Conclusion: The study provides neuropsychological evidence further supporting the distinction of PPAOS from primary progressive aphasia and should be used to inform future diagnostic criteria. More immediately, it informs prognostication and treatment planning.
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http://dx.doi.org/10.1017/S1355617721000692DOI Listing
July 2021

Phonological Errors in Posterior Cortical Atrophy.

Dement Geriatr Cogn Disord 2021 16;50(2):195-203. Epub 2021 Jul 16.

Department of Radiology, Mayo Clinic, Rochester, Minnesota, USA.

Background: Posterior cortical atrophy (PCA) is an atypical variant of Alzheimer's disease (AD) that presents with visuospatial/perceptual deficits. PCA is characterized by atrophy in posterior brain regions, which overlaps with atrophy occurring in logopenic variant of primary progressive aphasia (lvPPA), another atypical AD variant characterized by language difficulties, including phonological errors. Language abnormalities have been observed in PCA, although the prevalence of phonological errors is unknown. We aimed to compare the frequency and severity of phonological errors in PCA and lvPPA and determine the neuroanatomical correlates of phonological errors and language abnormalities in PCA.

Methods: The presence and number of phonological errors were recorded during the Boston Naming Test and Western Aphasia Battery repetition subtest in 27 PCA patients and 27 age- and disease duration-matched lvPPA patients. Number of phonological errors and scores from language tests were correlated with regional gray matter volumes using Spearman correlations.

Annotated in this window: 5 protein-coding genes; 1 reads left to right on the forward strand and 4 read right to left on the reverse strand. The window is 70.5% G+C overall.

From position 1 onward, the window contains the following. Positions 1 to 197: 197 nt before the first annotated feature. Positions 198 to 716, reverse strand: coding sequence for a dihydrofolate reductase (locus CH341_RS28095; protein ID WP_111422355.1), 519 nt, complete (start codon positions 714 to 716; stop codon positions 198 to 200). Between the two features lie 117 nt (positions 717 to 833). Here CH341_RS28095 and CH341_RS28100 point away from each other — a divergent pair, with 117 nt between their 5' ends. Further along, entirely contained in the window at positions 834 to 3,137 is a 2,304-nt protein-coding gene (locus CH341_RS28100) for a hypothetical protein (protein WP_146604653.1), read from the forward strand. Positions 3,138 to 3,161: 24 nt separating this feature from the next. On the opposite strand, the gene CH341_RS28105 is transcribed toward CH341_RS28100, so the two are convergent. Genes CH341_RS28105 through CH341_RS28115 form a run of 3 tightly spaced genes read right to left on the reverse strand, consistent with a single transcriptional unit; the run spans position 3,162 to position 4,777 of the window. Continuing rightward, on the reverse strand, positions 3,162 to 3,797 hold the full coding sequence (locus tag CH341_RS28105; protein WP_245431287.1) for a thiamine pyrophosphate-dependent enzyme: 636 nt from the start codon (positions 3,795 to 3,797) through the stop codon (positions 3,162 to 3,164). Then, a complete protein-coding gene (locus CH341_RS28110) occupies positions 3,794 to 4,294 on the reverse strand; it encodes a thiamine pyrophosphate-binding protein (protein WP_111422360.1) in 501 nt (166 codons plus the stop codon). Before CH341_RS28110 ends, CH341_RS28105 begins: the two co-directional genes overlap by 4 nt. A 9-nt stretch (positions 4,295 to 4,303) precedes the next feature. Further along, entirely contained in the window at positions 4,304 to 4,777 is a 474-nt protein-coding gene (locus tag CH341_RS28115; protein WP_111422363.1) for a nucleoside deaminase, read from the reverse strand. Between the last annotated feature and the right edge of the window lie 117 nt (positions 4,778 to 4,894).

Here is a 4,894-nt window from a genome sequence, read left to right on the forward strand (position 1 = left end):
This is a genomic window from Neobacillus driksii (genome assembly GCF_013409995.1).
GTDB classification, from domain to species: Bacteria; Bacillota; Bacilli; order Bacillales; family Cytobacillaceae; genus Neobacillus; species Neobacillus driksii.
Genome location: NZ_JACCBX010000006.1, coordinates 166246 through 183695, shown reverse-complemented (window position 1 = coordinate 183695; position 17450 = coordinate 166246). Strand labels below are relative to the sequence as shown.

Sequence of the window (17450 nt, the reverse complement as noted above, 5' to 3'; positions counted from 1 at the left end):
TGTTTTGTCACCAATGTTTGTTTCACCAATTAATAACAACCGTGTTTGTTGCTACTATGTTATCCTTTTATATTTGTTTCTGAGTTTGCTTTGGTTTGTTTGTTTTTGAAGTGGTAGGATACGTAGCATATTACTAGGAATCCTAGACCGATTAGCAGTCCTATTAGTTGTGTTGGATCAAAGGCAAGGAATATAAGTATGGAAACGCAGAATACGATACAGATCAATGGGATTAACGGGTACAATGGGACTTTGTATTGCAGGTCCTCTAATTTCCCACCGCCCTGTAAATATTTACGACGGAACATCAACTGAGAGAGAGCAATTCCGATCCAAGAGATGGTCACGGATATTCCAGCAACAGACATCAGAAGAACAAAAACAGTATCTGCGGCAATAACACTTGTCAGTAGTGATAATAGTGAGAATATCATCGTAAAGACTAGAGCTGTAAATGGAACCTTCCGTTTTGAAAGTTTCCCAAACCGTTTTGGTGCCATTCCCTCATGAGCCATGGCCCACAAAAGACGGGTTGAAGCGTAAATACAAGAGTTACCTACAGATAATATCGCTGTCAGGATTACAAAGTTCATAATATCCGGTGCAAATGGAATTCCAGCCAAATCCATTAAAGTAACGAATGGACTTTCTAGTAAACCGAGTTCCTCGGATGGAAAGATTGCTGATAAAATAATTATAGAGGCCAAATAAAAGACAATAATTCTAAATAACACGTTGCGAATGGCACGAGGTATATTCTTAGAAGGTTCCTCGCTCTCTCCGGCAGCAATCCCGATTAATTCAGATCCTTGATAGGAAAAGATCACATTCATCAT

Results: Phonological errors were evident in 55% of PCA patients and 70% of lvPPA patients, with lvPPA having higher average number of errors. Phonological errors in PCA correlated with decreased left inferior parietal and lateral temporal volume. Naming and fluency were also associated with decreased left lateral temporal lobe volume.

Conclusions: Phonological errors are common in PCA, although they are not as prevalent or severe as in lvPPA, and they are related to involvement of left temporoparietal cortex. This highlights the broad spectrum of clinical symptoms associated with AD and overlap between PCA and lvPPA.
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http://dx.doi.org/10.1159/000516481DOI Listing
http://www.ncbi.nlm.nih.gov/pmc/articles/PMC8376759PMC
July 2021

Diffusion models reveal white matter microstructural changes with ageing, pathology and cognition.

Brain Commun 2021 19;3(2):fcab106. Epub 2021 May 19.

Department of Radiology, Mayo Clinic, Rochester, MN 55905, USA.